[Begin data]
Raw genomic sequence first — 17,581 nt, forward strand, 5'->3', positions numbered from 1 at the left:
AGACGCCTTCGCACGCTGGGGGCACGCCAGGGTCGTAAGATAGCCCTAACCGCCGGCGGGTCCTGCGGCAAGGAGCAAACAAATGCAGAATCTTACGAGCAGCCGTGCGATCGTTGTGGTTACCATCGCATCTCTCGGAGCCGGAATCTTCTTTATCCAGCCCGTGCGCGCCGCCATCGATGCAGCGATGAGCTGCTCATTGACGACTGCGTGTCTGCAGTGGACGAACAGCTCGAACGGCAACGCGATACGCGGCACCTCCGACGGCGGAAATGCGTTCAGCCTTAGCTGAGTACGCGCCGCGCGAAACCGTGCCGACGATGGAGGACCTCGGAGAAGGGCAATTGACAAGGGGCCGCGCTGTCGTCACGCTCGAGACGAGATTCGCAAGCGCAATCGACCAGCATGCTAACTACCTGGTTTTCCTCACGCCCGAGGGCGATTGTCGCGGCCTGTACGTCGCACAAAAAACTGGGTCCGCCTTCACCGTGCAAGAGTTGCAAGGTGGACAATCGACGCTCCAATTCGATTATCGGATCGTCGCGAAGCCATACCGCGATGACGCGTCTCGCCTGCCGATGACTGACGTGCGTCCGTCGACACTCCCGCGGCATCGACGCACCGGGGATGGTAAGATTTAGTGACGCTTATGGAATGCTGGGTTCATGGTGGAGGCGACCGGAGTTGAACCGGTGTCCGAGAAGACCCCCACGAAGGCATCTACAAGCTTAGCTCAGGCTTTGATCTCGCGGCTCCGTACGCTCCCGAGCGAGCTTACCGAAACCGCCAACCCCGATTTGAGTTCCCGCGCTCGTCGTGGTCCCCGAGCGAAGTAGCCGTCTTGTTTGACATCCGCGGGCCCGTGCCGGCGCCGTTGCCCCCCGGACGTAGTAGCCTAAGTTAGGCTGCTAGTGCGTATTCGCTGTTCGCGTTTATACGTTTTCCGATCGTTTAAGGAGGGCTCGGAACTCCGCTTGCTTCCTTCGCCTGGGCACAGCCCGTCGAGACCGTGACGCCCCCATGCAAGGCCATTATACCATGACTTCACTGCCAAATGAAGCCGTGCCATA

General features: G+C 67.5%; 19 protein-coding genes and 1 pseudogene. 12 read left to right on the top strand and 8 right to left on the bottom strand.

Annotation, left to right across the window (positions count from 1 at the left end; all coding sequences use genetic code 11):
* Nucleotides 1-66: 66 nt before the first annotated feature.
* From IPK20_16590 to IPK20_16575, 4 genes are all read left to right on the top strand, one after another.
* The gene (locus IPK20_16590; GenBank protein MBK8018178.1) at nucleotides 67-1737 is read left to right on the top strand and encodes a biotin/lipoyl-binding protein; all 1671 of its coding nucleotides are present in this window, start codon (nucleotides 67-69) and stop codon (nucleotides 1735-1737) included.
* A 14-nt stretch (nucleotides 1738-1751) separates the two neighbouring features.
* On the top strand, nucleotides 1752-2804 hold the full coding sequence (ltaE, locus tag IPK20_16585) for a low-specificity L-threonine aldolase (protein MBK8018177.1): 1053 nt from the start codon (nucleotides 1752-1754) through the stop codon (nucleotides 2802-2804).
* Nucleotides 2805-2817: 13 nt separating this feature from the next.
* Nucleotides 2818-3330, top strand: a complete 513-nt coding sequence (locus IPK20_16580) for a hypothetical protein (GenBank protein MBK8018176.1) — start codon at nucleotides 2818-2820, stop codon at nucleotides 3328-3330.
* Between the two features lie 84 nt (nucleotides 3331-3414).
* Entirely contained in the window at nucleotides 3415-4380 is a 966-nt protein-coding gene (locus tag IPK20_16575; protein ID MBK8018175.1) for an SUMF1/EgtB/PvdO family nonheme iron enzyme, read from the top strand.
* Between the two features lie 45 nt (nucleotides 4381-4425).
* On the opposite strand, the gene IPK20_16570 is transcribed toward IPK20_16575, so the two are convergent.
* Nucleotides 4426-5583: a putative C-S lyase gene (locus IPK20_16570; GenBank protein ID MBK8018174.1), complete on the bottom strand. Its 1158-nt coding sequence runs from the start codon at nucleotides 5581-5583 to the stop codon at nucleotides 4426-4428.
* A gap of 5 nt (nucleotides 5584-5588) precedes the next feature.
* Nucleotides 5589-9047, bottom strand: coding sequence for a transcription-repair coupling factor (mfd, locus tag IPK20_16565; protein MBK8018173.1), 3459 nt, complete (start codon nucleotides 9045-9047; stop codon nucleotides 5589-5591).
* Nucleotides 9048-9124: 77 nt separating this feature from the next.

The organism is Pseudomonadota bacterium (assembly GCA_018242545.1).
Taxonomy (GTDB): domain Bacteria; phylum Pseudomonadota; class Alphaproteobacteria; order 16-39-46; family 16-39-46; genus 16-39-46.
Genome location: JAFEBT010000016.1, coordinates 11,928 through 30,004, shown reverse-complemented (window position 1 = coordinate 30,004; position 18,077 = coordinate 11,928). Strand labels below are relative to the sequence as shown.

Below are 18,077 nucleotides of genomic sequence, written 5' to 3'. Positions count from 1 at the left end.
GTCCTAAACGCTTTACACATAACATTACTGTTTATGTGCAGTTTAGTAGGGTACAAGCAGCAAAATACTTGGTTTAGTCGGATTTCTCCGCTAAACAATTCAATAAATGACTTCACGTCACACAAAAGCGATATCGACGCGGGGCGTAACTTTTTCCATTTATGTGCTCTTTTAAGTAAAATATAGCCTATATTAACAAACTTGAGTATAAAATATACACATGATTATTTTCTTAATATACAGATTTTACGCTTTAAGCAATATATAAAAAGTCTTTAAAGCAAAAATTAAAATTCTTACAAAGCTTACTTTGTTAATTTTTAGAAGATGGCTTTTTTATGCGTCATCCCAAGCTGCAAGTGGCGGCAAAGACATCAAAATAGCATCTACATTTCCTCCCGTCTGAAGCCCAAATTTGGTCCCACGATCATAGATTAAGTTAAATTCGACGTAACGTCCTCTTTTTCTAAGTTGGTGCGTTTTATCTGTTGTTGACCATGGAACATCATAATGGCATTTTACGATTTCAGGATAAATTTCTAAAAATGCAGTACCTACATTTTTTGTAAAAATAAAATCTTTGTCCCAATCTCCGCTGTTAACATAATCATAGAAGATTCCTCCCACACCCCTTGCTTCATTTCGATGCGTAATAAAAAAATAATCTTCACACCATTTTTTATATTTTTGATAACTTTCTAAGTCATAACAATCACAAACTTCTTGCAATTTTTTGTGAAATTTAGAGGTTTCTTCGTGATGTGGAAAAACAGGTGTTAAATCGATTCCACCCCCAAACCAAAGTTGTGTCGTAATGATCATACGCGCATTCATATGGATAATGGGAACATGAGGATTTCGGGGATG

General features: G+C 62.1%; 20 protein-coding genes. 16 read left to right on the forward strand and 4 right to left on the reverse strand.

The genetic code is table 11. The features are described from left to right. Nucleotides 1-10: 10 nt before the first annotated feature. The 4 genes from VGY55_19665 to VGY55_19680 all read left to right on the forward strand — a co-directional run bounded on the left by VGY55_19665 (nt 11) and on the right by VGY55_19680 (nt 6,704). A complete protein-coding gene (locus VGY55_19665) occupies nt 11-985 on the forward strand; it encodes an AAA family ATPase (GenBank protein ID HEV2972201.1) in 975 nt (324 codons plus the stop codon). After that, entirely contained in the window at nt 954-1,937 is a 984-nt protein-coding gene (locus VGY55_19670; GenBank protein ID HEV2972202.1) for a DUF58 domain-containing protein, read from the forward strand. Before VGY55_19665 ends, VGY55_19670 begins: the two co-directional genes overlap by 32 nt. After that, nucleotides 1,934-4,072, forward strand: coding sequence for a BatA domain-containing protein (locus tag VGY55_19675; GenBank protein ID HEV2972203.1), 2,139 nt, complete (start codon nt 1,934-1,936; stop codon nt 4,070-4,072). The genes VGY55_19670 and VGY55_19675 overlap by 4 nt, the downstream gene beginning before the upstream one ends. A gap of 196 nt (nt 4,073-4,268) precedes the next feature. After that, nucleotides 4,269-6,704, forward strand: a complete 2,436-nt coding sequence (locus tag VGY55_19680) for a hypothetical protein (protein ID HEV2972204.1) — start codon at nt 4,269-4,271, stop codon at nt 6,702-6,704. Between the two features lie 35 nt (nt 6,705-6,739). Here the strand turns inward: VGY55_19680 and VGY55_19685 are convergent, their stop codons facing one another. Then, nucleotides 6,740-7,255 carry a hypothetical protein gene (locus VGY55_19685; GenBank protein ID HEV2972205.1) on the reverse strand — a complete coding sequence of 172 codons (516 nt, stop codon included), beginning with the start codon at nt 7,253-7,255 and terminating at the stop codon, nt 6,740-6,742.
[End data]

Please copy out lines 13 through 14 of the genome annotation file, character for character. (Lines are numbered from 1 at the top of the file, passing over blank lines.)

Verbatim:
* Entirely contained in the window at nucleotides 3415-4380 is a 966-nt protein-coding gene (locus tag IPK20_16575; protein ID MBK8018175.1) for an SUMF1/EgtB/PvdO family nonheme iron enzyme, read from the top strand.
* Between the two features lie 45 nt (nucleotides 4381-4425).